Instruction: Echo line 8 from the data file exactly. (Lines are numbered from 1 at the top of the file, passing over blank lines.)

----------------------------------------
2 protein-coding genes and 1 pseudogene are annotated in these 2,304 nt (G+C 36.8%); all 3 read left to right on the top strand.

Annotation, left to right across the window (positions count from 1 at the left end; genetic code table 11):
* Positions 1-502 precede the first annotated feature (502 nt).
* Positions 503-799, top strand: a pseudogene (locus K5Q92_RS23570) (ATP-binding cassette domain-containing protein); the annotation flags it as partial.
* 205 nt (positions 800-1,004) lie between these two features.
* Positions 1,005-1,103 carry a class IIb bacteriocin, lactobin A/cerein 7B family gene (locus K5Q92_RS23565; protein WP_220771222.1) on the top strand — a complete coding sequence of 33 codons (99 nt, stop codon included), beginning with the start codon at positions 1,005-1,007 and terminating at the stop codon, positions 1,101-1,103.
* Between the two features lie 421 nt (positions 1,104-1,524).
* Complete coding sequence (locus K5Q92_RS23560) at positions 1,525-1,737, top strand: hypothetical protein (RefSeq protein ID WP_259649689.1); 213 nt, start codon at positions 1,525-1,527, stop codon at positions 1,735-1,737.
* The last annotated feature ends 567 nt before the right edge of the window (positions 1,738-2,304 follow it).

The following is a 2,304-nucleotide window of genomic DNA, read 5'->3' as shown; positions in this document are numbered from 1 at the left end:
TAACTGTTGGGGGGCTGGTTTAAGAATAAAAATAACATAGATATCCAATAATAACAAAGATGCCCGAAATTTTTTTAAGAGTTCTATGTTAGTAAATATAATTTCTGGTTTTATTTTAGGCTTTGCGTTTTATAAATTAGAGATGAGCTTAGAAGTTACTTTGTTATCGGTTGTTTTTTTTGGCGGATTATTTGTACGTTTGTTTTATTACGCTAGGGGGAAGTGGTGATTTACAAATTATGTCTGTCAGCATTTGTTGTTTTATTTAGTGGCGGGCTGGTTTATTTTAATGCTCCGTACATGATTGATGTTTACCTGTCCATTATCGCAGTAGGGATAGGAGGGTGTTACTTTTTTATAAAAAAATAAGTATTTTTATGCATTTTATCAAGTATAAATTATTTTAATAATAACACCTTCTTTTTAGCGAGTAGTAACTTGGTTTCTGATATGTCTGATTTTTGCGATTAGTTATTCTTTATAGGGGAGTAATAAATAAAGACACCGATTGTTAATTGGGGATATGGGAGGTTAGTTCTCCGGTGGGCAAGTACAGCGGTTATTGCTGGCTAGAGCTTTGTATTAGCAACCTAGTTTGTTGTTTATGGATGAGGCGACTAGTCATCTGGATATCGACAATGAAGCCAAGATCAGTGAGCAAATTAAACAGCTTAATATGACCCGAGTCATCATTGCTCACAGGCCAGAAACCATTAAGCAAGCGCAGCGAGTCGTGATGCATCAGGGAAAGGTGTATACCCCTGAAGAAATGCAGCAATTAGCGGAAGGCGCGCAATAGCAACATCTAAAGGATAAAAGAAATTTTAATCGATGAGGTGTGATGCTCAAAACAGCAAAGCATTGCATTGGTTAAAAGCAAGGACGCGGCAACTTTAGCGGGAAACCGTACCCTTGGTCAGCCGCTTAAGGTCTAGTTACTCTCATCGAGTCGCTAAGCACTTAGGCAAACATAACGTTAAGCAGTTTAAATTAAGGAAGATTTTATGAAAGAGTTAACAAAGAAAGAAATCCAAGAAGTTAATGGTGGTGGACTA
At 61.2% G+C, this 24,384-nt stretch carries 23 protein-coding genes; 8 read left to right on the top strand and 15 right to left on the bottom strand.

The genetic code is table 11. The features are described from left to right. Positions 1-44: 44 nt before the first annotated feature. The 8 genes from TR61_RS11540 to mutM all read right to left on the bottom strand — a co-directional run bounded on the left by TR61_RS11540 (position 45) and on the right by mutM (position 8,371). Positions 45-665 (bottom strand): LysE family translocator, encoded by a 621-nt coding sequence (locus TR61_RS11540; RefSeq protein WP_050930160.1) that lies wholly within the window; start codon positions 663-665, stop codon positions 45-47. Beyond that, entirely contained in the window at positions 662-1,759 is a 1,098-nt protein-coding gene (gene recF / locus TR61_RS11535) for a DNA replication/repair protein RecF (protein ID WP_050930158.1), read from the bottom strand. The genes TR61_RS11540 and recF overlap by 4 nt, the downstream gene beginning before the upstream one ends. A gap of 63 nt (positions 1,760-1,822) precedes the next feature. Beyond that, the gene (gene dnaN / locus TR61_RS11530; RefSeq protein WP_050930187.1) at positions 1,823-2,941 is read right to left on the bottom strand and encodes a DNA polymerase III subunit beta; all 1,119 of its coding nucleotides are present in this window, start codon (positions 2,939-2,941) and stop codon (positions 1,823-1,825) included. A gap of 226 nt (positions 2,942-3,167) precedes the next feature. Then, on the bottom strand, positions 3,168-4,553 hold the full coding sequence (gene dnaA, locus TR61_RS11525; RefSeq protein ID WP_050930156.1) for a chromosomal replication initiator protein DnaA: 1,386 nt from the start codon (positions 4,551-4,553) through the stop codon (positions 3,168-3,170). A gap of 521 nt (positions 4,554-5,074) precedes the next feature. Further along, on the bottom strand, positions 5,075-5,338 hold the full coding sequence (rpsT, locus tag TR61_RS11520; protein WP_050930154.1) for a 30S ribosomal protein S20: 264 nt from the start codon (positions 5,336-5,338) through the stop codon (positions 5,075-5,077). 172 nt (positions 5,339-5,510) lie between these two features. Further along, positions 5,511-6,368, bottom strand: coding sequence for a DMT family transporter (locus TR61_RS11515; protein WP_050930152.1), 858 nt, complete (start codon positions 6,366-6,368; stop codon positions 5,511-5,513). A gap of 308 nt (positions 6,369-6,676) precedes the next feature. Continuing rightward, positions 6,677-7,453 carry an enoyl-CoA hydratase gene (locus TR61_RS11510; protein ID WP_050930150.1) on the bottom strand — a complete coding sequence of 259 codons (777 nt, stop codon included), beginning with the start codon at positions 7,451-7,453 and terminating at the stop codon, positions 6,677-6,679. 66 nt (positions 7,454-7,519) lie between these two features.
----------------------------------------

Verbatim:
* Complete coding sequence (locus K5Q92_RS23560) at positions 1,525-1,737, top strand: hypothetical protein (RefSeq protein ID WP_259649689.1); 213 nt, start codon at positions 1,525-1,527, stop codon at positions 1,735-1,737.